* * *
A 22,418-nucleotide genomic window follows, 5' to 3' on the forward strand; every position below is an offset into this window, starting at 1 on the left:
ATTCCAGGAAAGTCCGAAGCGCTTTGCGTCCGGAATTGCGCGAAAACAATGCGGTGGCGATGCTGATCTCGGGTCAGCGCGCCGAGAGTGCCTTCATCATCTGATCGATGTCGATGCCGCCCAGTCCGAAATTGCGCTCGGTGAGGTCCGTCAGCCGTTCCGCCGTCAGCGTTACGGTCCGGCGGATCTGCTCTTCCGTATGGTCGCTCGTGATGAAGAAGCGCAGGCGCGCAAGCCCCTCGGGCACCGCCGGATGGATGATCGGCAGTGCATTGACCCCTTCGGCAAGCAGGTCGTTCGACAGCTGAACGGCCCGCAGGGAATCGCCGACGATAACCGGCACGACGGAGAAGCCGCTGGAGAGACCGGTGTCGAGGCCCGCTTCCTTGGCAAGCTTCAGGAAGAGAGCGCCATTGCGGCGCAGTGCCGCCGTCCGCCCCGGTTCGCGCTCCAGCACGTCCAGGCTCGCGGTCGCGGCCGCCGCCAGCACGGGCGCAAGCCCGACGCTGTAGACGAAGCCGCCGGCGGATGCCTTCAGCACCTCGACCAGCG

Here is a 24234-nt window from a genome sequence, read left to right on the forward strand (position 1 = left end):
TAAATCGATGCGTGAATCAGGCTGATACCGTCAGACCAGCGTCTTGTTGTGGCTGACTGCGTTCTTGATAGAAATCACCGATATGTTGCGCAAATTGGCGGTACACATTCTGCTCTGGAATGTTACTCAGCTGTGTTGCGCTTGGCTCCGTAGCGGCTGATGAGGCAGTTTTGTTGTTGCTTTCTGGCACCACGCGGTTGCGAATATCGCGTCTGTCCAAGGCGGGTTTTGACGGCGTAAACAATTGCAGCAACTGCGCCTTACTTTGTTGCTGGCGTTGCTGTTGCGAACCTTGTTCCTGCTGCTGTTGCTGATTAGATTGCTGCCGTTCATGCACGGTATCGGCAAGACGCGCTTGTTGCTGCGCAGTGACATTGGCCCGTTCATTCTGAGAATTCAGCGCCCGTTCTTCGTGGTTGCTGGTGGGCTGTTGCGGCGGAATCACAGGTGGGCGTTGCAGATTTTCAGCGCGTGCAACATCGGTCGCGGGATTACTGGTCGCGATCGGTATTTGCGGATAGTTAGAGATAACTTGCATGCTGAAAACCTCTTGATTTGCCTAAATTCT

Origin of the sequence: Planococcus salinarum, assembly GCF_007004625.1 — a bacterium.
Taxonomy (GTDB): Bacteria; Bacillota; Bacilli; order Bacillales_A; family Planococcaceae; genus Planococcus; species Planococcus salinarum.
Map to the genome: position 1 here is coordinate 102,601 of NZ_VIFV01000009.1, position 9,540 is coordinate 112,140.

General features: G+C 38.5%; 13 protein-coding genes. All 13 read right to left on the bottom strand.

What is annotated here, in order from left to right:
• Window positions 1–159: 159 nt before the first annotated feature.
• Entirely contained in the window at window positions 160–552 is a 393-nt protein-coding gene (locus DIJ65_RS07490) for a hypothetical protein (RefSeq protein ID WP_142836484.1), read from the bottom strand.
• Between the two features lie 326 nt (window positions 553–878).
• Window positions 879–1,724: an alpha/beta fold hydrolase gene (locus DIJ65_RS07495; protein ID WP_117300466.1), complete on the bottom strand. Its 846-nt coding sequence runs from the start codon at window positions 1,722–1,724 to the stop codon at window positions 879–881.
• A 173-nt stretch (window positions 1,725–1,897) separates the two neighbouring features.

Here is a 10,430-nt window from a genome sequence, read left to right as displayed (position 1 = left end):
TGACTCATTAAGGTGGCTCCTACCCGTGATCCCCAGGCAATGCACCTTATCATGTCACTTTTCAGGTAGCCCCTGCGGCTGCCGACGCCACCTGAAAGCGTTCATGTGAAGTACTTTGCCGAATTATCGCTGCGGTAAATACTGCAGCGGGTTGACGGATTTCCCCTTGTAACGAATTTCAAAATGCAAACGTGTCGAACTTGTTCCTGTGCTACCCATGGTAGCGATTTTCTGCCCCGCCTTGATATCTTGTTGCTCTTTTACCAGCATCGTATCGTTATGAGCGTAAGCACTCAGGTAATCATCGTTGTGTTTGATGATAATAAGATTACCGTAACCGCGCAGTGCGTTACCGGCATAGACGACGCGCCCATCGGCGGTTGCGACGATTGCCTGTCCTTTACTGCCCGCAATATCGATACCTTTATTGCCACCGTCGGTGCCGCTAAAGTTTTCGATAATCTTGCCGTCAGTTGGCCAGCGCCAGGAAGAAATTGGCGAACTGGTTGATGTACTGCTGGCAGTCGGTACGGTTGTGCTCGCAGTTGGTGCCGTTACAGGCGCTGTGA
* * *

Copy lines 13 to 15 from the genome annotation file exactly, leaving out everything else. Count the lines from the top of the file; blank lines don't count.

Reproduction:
• Window positions 879–1,724: an alpha/beta fold hydrolase gene (locus DIJ65_RS07495; protein ID WP_117300466.1), complete on the bottom strand. Its 846-nt coding sequence runs from the start codon at window positions 1,722–1,724 to the stop codon at window positions 879–881.
• A 173-nt stretch (window positions 1,725–1,897) separates the two neighbouring features.

Here is a 10,430-nt window from a genome sequence, read left to right as displayed (position 1 = left end):